Diagnosis of tinea versicolor can be easily done with visual examination and when in doubt can be confirmed by Wood's lamp or by KOH test.
Diagnosis of tinea versicolor by visual observationsAn experienced dermatologist can easily do the diagnosis of the presence of tinea versicolor by visual observations. The area of infection, age of the person involved, climatic condition, and the history of earlier infections can guide him to the exact problem. The flat, round or oval lesions with thin dusty scales, growing and merging to form large patches shows the presence of tinea versicolor.
Diagnosis of tinea versicolor by Wood's lampWood's lamp generates UV light and is fitted with Wood's filter alowing only rays of bandwith around 365 nm.to pass through. Though the use of Wood's lamp does not require particular skill attention must be given to following aspects to get correct results and diagnosis. The lamp must be allowed to warm up for one minute.
The examination must be carried out in a dark room. Alternatively a lamp with a hood to cover the area under examination with a peephole to see the affected area can be used. The lamp must be held about 4 - 6 inches from the skin lesion under diagnosis. Washing the affected area before the examination may mislead the diagnosis and should be avoided.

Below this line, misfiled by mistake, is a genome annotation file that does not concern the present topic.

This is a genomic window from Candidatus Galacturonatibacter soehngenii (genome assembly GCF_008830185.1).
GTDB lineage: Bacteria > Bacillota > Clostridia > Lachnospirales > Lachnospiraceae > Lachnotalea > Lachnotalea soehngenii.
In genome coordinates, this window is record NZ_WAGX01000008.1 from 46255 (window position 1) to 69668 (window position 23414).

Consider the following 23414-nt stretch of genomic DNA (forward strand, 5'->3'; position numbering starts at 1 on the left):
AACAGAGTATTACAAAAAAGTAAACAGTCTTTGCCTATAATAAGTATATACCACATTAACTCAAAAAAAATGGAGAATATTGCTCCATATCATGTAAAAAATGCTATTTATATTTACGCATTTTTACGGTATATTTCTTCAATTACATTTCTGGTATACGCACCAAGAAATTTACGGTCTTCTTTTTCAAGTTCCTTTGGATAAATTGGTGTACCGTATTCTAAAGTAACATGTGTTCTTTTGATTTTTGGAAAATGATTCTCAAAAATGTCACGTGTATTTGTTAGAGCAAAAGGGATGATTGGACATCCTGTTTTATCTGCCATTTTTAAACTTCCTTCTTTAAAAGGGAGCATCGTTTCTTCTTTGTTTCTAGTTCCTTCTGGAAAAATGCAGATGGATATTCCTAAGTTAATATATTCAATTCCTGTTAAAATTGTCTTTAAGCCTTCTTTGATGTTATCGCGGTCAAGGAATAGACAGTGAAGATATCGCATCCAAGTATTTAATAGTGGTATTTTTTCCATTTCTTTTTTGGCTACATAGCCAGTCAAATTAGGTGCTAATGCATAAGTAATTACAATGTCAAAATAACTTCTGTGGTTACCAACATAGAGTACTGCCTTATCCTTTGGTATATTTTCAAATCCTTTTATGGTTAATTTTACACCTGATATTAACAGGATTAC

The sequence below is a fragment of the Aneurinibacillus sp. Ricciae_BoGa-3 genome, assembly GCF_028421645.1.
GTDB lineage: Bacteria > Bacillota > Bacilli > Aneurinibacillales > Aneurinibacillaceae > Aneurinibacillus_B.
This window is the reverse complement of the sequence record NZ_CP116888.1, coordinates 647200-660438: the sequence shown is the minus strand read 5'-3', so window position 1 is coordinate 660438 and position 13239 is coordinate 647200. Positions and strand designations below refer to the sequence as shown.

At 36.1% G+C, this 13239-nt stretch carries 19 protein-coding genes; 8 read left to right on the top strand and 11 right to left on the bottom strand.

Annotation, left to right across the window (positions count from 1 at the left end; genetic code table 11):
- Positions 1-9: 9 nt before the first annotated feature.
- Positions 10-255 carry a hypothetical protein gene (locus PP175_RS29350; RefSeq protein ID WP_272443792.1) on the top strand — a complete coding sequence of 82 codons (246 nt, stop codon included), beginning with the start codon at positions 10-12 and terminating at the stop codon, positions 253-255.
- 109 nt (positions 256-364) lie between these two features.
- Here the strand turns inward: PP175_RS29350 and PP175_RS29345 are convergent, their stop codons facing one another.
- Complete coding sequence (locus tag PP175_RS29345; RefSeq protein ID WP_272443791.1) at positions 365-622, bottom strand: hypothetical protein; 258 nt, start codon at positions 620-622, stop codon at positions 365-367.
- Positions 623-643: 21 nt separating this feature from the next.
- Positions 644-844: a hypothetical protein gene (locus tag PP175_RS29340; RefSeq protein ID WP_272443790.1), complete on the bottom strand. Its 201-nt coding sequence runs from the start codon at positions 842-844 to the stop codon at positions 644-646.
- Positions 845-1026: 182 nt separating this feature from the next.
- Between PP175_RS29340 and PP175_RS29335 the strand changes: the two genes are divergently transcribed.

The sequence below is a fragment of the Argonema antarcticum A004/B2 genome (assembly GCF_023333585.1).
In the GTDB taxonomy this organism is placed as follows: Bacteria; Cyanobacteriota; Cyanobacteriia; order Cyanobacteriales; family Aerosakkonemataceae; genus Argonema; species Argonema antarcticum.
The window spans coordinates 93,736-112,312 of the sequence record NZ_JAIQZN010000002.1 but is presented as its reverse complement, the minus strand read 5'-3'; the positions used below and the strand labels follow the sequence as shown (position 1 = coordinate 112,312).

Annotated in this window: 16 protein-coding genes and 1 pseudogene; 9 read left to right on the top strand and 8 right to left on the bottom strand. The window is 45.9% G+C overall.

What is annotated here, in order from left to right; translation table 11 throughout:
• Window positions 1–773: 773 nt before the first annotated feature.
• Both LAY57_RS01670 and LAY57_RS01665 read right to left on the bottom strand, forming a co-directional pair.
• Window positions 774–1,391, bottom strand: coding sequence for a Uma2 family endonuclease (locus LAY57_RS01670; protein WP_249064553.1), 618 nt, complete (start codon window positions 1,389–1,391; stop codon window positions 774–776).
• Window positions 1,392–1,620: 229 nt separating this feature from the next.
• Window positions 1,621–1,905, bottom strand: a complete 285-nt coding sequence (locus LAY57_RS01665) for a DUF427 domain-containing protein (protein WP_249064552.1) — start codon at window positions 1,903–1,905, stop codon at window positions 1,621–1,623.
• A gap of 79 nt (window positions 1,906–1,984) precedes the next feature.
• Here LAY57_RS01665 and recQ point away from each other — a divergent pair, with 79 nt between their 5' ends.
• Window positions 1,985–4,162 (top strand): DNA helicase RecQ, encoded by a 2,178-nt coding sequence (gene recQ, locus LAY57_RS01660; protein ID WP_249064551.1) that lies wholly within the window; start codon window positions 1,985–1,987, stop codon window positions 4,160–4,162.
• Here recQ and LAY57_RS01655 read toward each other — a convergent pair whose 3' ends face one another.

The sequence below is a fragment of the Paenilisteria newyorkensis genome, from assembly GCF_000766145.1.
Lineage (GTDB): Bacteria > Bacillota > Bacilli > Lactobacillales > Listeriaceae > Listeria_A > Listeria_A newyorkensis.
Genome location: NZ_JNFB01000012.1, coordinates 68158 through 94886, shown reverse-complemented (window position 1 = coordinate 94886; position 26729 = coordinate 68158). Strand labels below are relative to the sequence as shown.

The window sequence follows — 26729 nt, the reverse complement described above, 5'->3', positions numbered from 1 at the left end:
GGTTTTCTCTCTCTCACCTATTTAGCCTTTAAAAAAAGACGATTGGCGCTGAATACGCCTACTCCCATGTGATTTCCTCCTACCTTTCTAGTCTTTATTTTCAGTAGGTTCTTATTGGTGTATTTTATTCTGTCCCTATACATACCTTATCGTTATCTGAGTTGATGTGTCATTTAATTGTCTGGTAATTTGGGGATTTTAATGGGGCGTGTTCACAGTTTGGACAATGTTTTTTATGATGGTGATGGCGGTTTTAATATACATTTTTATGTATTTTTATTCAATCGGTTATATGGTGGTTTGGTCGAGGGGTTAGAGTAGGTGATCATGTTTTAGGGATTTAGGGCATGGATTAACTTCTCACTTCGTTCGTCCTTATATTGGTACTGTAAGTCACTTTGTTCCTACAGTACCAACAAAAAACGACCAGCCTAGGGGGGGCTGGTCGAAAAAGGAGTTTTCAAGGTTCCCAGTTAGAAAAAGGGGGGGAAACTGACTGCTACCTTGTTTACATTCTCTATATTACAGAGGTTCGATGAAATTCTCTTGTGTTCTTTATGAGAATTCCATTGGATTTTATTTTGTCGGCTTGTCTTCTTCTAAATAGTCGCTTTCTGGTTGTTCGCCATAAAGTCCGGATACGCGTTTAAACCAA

Topical applications on the skin should be wiped off as these may give their own fluorescence and mislead the results. Looking directly at the UV light should be avoided. There is very scant fluorescence from the normal skin whereas Malassezia furfur emits copper orange or yellowish white light. This examination can detect even subclinical tinea versicolor fungal infection and also show the extent of the fungal infection.
Diagnosis of tinea versicolor by KOH testAlternatively skin scraping may be viewed under microscope to detect the presence of fungus. The superficial skin sample is taken by scraping the affected skin with a scalpel or blade. The collected sample is placed on a slide. The scrapping must be taken from the margin of the lesion.
About 3 drops of 10% KOH (potassium hydroxide) solution is added to the slide. The slide is warmed to dissolve the skin tissue. A drop of lactophenol blue is added and coverslip placed. The sample is examined with a light microscope at high magnification.
The KOH dissolves the skin tissue leaving behind the fungal cells. The fungal hyphae can be clearly seen. Malassezia furfur can be seen showing the spaghetti and meatballs appearance. Once the diagnosis is completed and the presence of tinea versicolor fungal infection is established the disease can be treated and resolved.